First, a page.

CU researchers find genetic links for facial size and shape
AURORA, Colo. (Aug. 25, 2016) – While it is clear that there is a strong genetic component to the human face, there are relatively few genes known to impact normal human facial development and facial shape.
In a study published today in PLOS Genetics, an international team of researchers led by a University of Colorado School of Medicine scientist have identified two significant genes associated with measures of human facial size and have identified 10 additional candidates for location of genes affecting human facial shape.
"Gene discovery for human facial development is an important first step for both diagnosing and treating craniofacial syndromes such as cleft palate, and for developing forensic modeling of the human face," said Richard A. Spritz, MD, Professor and Director of the Human Medical Genetics and Genomics Program at the CU School of Medicine on the Anschutz Medical Campus.
The results of the study are the first genome-wide association study of face shape and size for an African population and the results differ from those reported from similar studies in European-derived white adolescents and adults.
The team of scientists studied 3,505 normal African Bantu children and adolescents ages 3 to 21 from the Mwanza region of Tanzania. An important aspect of this study was that this population is very lean, minimizing non-genetic influences on face shape and size, particularly age and excess body fat.
The study found that two genes, SCHIP1 and PDE8A, are associated with measures of human facial size. The researchers tested the finding in the lab on mice and found the genes were indeed involved in the developing face.
"Our findings provide a basis for detailed analyses of the functions of these genes in the developing face, and their roles in determining the normal facial variation that make us both individual different and individually recognizable," Spritz and his colleagues write.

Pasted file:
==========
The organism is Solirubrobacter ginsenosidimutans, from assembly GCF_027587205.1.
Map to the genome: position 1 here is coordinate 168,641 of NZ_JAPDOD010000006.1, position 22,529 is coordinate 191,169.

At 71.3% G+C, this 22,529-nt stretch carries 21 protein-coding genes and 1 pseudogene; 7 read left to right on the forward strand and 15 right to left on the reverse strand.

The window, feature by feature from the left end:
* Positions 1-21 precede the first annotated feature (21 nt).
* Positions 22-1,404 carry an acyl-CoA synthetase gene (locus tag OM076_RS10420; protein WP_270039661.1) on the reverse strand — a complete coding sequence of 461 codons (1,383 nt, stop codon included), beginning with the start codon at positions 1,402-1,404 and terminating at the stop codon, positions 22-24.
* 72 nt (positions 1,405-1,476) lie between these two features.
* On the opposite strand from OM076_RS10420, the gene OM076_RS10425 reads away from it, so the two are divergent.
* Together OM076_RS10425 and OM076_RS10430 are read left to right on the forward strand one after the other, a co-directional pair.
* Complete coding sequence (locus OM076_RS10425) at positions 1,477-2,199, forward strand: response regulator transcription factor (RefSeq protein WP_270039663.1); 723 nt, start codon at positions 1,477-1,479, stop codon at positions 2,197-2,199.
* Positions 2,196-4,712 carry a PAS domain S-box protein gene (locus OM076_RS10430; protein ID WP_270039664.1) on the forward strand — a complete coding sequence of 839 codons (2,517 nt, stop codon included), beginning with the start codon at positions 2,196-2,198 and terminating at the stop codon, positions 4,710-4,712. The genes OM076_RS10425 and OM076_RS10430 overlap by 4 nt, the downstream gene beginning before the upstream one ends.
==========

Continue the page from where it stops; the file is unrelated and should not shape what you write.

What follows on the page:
Spritz is the corresponding author of the study and 18 others are listed as authors. Others from the University of Colorado are Joanne B. Cole, Tracey M. Ferrara, Sheri L. Riccardi, Trevor Williams, Hong Li, Kenneth L. Jones, Stephanie A. Santorico. Funding for the work was provided by grants from the National Institutes of Health under the National Institute of Dental and Craniofacial Research FaceBase Initiative, the Center for Inherited Disease Research and the National Institute of Justice.
The report is paired with another study published today by PLOS Genetics that looks at genome-wide association of 20 quantitative facial measurements in 3,118 health individuals of European ancestry. In that study, researchers found evidence of genetic associations involving measures of eye, nose, and facial breadth.
CU's Spritz, Cole, Ferrara, and Santorico contributed to that study.
About the University of Colorado School of Medicine
Faculty at the University of Colorado School of Medicine work to advance science and improve care. These faculty members include physicians, educators and scientists at University of Colorado Health, Children's Hospital Colorado, Denver Health, National Jewish Health, and the Denver Veterans Affairs Medical Center. The school is located on the Anschutz Medical Campus, one of four campuses in the University of Colorado system. To learn more about the medical school's care, education, research and community engagement, visit its web site.